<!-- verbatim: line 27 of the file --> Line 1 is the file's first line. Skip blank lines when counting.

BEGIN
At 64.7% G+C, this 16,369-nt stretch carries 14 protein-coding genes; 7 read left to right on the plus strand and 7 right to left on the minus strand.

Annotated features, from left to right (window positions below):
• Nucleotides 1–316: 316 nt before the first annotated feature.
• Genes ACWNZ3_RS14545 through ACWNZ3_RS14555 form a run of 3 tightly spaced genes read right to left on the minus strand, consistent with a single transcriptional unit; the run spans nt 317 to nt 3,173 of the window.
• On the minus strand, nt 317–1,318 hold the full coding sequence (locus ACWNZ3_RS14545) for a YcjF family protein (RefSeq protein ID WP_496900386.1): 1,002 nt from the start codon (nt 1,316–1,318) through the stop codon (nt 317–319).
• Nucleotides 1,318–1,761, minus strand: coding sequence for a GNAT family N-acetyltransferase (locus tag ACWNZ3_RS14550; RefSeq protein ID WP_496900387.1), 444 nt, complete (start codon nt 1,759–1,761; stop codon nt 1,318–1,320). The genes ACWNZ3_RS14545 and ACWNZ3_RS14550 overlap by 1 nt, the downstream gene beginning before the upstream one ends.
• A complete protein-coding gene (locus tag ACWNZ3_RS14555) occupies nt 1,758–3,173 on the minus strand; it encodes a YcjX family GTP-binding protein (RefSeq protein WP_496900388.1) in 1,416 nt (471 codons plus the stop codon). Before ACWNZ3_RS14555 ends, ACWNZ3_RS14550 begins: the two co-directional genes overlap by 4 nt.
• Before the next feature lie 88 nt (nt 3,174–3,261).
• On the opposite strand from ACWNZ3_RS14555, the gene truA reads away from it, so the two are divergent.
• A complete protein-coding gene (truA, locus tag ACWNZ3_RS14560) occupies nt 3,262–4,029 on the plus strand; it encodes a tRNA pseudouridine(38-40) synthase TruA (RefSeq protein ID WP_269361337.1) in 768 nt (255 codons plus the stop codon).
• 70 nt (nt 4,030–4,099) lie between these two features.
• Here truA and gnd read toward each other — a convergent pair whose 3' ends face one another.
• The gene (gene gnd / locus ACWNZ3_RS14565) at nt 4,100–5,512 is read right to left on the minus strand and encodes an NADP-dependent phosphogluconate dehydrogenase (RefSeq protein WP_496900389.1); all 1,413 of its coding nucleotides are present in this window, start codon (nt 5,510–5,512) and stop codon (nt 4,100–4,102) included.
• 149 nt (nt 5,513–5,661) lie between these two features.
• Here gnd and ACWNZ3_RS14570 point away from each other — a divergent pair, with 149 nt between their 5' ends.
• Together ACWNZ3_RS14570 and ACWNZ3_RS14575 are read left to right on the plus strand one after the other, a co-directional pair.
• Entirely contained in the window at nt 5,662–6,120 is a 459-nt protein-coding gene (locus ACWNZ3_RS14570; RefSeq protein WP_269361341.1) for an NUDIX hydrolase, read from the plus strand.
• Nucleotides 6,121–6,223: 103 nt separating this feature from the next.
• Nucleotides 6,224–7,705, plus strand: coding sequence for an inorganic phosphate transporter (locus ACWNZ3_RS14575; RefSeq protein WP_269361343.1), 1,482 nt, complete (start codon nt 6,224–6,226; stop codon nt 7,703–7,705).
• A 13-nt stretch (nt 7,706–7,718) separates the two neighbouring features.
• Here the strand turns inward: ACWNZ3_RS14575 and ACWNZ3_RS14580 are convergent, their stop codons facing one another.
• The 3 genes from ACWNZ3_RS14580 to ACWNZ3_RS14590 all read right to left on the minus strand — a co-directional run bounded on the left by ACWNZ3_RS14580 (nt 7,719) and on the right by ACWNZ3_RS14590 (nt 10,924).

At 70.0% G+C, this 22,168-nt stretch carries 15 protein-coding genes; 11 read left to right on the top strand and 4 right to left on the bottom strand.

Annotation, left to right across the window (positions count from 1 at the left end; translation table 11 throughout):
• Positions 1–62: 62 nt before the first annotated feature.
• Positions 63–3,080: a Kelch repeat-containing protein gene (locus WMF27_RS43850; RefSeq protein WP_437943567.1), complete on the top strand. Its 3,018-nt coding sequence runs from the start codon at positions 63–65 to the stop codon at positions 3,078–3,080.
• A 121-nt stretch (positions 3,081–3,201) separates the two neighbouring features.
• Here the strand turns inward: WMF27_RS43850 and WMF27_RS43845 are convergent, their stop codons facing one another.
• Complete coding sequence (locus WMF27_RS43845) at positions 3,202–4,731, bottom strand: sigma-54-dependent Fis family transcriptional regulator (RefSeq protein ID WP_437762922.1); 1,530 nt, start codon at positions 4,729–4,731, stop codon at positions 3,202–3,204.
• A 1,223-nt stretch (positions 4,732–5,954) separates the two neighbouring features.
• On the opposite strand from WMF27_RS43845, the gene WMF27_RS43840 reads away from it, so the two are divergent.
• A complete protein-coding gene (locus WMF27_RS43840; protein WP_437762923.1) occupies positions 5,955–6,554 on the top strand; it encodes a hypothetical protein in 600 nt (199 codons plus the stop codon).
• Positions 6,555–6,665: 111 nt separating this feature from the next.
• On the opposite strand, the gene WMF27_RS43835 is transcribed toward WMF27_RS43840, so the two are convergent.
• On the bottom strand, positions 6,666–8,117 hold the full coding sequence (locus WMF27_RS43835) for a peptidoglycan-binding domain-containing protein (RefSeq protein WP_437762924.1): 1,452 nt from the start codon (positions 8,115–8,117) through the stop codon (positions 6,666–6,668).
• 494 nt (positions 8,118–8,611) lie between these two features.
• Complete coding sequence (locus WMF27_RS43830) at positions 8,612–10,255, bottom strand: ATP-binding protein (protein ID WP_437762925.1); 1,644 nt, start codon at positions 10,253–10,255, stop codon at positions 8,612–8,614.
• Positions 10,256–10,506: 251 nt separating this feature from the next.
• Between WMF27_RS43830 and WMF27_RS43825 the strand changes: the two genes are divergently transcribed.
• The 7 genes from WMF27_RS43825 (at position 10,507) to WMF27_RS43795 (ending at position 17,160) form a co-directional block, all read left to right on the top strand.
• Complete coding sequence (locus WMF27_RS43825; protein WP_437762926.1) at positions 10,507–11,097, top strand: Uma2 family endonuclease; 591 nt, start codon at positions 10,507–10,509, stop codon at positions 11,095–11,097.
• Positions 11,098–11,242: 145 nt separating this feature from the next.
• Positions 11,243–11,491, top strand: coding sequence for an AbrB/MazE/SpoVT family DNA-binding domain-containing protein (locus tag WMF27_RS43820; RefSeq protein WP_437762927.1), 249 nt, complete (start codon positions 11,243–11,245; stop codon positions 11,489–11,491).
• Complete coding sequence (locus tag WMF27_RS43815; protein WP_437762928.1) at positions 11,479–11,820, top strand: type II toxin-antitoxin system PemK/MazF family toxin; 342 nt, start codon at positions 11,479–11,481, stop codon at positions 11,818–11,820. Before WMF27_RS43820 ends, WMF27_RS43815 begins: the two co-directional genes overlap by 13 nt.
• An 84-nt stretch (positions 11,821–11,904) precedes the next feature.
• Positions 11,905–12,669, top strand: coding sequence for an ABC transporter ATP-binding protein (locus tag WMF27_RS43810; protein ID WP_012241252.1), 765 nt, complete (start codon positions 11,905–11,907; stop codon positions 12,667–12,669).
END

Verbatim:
• A 121-nt stretch (positions 3,081–3,201) separates the two neighbouring features.